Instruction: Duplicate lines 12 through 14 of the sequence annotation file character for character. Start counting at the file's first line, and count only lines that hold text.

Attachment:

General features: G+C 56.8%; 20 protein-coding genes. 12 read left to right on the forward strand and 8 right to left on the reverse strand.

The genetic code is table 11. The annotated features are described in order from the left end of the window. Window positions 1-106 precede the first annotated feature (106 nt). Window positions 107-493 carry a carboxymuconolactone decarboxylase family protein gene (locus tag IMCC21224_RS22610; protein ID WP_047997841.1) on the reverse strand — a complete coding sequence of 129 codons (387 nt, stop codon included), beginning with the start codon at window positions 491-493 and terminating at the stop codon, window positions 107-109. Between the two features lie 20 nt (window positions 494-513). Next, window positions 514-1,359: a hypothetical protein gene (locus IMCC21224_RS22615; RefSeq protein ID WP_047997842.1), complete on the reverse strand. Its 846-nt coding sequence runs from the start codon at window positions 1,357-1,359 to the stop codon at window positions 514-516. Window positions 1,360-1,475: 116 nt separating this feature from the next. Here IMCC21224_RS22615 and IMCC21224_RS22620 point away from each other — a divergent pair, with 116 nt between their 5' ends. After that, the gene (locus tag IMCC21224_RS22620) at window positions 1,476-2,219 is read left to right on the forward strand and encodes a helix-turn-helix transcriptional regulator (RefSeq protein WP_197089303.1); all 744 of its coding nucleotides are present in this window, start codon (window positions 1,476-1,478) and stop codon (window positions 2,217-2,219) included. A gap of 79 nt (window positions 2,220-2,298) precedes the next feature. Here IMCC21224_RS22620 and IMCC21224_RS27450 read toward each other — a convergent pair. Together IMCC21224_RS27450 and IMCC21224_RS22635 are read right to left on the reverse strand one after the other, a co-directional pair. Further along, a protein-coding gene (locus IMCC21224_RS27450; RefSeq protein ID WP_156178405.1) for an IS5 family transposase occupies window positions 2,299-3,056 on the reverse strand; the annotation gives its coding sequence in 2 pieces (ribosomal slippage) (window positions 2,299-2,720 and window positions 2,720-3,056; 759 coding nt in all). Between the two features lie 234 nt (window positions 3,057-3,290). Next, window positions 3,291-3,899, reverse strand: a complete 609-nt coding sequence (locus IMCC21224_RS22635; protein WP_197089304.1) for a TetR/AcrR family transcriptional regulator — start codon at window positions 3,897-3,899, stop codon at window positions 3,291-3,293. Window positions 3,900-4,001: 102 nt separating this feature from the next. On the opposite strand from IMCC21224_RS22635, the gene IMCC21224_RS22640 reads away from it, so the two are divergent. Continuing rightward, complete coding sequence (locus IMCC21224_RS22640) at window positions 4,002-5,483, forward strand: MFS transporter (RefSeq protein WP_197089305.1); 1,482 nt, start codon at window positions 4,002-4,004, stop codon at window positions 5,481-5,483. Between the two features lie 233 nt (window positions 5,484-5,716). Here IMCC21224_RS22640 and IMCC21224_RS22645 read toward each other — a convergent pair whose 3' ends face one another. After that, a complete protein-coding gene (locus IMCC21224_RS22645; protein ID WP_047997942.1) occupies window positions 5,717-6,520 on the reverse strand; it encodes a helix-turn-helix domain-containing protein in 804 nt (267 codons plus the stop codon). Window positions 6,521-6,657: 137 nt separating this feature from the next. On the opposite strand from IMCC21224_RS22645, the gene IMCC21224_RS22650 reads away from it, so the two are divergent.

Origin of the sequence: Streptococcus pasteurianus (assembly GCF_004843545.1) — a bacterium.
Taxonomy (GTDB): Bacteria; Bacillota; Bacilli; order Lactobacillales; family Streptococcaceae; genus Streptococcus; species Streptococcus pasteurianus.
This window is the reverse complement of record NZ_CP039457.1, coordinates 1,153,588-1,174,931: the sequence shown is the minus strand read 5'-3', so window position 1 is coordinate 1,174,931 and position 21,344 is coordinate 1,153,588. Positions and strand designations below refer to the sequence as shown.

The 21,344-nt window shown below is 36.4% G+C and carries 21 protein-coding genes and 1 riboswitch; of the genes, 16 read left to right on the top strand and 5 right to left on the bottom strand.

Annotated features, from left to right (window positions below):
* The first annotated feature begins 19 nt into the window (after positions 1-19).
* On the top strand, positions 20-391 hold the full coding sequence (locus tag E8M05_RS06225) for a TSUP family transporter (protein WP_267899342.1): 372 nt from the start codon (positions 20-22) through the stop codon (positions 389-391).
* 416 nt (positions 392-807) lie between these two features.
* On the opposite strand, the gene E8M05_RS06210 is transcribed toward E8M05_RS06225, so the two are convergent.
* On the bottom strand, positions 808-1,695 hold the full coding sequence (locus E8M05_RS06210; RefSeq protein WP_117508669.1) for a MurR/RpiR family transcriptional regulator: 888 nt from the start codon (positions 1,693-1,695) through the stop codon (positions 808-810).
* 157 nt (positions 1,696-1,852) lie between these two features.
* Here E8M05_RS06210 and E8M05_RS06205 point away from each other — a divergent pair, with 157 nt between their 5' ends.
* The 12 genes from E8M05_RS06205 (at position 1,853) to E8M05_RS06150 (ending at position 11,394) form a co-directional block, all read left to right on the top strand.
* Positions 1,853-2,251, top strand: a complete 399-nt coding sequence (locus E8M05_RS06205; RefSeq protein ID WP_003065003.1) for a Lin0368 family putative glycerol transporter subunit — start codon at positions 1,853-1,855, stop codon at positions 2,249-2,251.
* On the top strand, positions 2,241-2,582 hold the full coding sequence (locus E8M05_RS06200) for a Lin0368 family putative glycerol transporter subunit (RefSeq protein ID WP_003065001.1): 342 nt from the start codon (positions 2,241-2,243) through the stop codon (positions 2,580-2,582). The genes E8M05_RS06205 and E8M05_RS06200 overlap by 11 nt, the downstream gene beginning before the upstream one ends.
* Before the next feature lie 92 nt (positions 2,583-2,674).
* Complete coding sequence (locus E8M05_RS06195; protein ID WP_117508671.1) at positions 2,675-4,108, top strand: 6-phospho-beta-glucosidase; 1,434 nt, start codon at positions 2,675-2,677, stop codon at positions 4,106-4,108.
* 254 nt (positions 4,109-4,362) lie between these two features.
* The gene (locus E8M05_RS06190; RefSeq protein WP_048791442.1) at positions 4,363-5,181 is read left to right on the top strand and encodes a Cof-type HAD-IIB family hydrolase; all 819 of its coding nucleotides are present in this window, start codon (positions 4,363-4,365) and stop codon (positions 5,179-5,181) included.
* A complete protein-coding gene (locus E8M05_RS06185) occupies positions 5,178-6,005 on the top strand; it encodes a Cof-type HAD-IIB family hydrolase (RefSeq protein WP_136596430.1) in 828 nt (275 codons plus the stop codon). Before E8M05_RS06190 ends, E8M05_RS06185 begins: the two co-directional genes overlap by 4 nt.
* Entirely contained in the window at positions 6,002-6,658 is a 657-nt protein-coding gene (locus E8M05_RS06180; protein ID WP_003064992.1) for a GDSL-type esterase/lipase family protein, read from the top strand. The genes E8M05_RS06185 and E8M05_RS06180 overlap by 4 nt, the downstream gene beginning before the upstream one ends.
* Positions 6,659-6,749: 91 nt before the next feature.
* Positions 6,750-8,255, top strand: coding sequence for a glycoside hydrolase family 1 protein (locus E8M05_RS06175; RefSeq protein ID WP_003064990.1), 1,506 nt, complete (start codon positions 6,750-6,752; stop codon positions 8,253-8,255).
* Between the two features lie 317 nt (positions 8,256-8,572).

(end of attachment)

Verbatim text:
* On the bottom strand, positions 808-1,695 hold the full coding sequence (locus E8M05_RS06210; RefSeq protein WP_117508669.1) for a MurR/RpiR family transcriptional regulator: 888 nt from the start codon (positions 1,693-1,695) through the stop codon (positions 808-810).
* 157 nt (positions 1,696-1,852) lie between these two features.
* Here E8M05_RS06210 and E8M05_RS06205 point away from each other — a divergent pair, with 157 nt between their 5' ends.